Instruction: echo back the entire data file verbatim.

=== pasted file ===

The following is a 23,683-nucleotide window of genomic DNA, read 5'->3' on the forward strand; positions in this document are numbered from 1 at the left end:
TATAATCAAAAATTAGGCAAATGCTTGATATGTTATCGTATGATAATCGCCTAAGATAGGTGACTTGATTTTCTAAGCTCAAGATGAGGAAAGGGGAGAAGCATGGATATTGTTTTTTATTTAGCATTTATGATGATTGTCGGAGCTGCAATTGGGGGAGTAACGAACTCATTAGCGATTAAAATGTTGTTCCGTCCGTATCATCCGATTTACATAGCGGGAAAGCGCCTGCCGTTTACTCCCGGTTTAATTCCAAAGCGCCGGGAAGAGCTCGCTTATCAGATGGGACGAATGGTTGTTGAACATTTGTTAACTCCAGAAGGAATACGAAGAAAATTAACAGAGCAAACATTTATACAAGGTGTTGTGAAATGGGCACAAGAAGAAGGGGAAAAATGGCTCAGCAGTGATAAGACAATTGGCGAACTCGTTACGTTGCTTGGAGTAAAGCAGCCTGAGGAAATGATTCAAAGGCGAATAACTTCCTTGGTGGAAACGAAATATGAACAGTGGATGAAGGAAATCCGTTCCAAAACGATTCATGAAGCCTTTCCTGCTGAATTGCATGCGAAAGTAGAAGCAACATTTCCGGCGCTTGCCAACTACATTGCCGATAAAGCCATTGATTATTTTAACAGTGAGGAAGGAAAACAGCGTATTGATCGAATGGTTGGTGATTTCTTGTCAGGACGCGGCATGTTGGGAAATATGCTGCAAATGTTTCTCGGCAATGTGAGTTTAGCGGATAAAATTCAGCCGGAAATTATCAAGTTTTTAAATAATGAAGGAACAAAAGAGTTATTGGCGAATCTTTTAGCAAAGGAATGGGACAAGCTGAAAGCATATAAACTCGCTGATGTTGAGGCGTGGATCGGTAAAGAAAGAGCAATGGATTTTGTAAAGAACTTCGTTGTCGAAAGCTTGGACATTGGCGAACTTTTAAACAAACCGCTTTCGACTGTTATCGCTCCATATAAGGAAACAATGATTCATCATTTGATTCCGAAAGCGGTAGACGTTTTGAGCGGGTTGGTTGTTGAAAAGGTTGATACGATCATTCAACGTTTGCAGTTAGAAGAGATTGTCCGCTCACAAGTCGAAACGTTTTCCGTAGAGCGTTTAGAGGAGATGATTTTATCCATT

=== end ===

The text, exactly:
The following is a 23,683-nucleotide window of genomic DNA, read 5'->3' on the forward strand; positions in this document are numbered from 1 at the left end:
TATAATCAAAAATTAGGCAAATGCTTGATATGTTATCGTATGATAATCGCCTAAGATAGGTGACTTGATTTTCTAAGCTCAAGATGAGGAAAGGGGAGAAGCATGGATATTGTTTTTTATTTAGCATTTATGATGATTGTCGGAGCTGCAATTGGGGGAGTAACGAACTCATTAGCGATTAAAATGTTGTTCCGTCCGTATCATCCGATTTACATAGCGGGAAAGCGCCTGCCGTTTACTCCCGGTTTAATTCCAAAGCGCCGGGAAGAGCTCGCTTATCAGATGGGACGAATGGTTGTTGAACATTTGTTAACTCCAGAAGGAATACGAAGAAAATTAACAGAGCAAACATTTATACAAGGTGTTGTGAAATGGGCACAAGAAGAAGGGGAAAAATGGCTCAGCAGTGATAAGACAATTGGCGAACTCGTTACGTTGCTTGGAGTAAAGCAGCCTGAGGAAATGATTCAAAGGCGAATAACTTCCTTGGTGGAAACGAAATATGAACAGTGGATGAAGGAAATCCGTTCCAAAACGATTCATGAAGCCTTTCCTGCTGAATTGCATGCGAAAGTAGAAGCAACATTTCCGGCGCTTGCCAACTACATTGCCGATAAAGCCATTGATTATTTTAACAGTGAGGAAGGAAAACAGCGTATTGATCGAATGGTTGGTGATTTCTTGTCAGGACGCGGCATGTTGGGAAATATGCTGCAAATGTTTCTCGGCAATGTGAGTTTAGCGGATAAAATTCAGCCGGAAATTATCAAGTTTTTAAATAATGAAGGAACAAAAGAGTTATTGGCGAATCTTTTAGCAAAGGAATGGGACAAGCTGAAAGCATATAAACTCGCTGATGTTGAGGCGTGGATCGGTAAAGAAAGAGCAATGGATTTTGTAAAGAACTTCGTTGTCGAAAGCTTGGACATTGGCGAACTTTTAAACAAACCGCTTTCGACTGTTATCGCTCCATATAAGGAAACAATGATTCATCATTTGATTCCGAAAGCGGTAGACGTTTTGAGCGGGTTGGTTGTTGAAAAGGTTGATACGATCATTCAACGTTTGCAGTTAGAAGAGATTGTCCGCTCACAAGTCGAAACGTTTTCCGTAGAGCGTTTAGAGGAGATGATTTTATCCATT